The Innocence Project and the Oklahoma Innocence Project praised Governor J. Kevin Stitt for signing bipartisan legislation to protect against the leading causes of wrongful convictions. Senate Bill 798 requires the use of evidence-based practices that prevent eyewitness misidentification, and Senate Bill 636 requires law enforcement to record suspect interrogations for murder and rape cases, a key protection against false confessions.
In Oklahoma, 11 wrongful convictions involved eyewitness misidentification and five involved false confessions since 1989, according to the National Registry of Exonerations. These cases cost taxpayers nearly $42 million in state compensation and civil payments.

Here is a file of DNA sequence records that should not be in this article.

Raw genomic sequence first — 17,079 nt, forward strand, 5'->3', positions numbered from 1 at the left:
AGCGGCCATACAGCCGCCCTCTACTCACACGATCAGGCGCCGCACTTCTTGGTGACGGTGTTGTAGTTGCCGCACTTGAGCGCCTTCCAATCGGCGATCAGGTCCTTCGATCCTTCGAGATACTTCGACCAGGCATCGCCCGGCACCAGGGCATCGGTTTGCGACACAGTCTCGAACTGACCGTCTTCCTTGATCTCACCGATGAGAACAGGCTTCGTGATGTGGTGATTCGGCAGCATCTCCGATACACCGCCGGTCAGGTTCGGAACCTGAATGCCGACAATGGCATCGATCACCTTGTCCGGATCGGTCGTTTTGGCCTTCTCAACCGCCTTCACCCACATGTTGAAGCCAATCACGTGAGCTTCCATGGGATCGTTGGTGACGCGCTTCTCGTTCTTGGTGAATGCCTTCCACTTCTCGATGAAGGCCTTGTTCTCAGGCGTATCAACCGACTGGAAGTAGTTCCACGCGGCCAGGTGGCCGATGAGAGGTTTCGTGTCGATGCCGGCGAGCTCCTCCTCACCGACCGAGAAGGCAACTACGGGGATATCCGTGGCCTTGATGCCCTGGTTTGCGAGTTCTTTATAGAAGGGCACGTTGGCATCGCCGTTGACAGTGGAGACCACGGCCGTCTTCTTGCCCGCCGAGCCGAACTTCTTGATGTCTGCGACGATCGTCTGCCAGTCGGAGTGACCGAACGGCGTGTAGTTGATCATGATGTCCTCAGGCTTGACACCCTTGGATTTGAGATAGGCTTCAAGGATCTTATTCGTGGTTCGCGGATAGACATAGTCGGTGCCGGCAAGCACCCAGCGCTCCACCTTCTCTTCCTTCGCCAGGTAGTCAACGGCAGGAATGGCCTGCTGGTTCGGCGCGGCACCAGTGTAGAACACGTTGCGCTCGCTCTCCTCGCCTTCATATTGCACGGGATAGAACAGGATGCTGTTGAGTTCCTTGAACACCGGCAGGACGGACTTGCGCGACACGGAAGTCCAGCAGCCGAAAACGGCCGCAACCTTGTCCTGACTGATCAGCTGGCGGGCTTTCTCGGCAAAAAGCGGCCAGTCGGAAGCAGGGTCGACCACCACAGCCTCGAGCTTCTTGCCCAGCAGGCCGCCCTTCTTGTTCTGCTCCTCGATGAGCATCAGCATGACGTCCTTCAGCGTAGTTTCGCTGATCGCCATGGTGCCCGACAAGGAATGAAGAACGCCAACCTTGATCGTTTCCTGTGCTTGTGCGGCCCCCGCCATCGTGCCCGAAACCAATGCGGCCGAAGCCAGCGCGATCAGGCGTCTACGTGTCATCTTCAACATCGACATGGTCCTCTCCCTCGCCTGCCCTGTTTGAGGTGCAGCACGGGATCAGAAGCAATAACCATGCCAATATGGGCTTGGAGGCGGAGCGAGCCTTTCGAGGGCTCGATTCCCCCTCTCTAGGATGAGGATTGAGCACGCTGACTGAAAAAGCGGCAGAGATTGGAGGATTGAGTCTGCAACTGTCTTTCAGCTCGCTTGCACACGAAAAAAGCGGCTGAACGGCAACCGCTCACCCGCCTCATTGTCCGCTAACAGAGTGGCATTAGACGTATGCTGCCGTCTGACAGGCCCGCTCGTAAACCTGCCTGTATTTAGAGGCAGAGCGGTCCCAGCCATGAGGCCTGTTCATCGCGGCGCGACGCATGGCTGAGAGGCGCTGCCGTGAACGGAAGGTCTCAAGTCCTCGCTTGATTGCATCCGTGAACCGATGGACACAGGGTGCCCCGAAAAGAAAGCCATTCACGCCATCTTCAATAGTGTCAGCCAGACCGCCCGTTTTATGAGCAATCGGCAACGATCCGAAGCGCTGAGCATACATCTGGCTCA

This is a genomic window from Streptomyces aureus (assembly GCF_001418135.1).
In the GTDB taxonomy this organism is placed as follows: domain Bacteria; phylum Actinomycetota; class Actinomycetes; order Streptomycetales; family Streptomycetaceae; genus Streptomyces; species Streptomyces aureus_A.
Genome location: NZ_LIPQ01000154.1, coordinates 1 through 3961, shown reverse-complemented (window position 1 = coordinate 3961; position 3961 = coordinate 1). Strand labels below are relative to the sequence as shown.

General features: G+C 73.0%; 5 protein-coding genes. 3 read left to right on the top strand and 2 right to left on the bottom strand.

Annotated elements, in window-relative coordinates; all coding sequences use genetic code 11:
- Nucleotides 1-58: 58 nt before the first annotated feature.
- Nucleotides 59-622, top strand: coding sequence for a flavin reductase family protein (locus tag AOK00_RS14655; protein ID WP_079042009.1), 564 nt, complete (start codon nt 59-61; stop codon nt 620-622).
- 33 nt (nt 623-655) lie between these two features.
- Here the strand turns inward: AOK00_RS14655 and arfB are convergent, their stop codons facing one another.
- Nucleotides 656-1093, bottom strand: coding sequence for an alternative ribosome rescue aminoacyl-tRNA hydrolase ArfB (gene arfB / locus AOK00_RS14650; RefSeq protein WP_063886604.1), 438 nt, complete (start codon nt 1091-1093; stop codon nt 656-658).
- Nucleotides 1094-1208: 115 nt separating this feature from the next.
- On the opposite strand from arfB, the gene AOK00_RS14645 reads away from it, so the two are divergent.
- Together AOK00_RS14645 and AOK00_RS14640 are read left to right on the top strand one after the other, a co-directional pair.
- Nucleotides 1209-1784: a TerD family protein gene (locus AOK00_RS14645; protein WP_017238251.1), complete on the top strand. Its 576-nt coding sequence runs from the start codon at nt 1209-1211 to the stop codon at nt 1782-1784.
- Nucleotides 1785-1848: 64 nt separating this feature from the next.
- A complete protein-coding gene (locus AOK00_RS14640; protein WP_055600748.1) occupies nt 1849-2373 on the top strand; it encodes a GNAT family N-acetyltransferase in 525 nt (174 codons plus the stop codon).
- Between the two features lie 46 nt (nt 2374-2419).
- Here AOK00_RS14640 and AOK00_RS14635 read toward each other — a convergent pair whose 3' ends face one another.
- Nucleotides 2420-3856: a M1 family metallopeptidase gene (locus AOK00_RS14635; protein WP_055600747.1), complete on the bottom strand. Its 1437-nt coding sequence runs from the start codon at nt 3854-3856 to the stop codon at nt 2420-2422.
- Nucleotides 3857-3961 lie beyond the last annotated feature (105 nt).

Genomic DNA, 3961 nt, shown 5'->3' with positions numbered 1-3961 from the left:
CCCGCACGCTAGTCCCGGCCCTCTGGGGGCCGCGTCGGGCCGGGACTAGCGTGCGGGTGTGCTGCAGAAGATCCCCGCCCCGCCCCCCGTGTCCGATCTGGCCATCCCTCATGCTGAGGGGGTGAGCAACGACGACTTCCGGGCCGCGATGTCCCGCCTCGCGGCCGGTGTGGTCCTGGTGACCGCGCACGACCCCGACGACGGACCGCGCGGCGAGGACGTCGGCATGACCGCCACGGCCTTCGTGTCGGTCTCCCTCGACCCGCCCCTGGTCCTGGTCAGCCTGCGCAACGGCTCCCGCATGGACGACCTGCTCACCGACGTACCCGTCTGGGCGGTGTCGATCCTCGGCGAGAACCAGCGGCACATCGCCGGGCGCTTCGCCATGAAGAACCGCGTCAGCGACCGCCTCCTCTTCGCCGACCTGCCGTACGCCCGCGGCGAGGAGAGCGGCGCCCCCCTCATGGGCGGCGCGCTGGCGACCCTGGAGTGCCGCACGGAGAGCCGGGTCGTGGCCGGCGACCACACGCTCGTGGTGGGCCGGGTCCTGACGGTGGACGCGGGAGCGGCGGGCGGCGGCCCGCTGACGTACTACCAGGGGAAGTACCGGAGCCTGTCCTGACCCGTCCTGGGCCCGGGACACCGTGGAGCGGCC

Representatives Jeanine Notter (R-Merrimack), Max Abramson (R-Seabrook), Walter Stapleton (R-Claremont), and Kurt Wuelper (R-Strafford) spoke in favor of repeal. Rep. Abramson warned his colleagues about the constitutional defects of the law in light of the McCullen decision. Rep. Notter echoed that concern, saying, “The day the buffer zone is actually posted, I guarantee that litigation will ensue, costing us millions.”
Rep. MAX ABRAMSON
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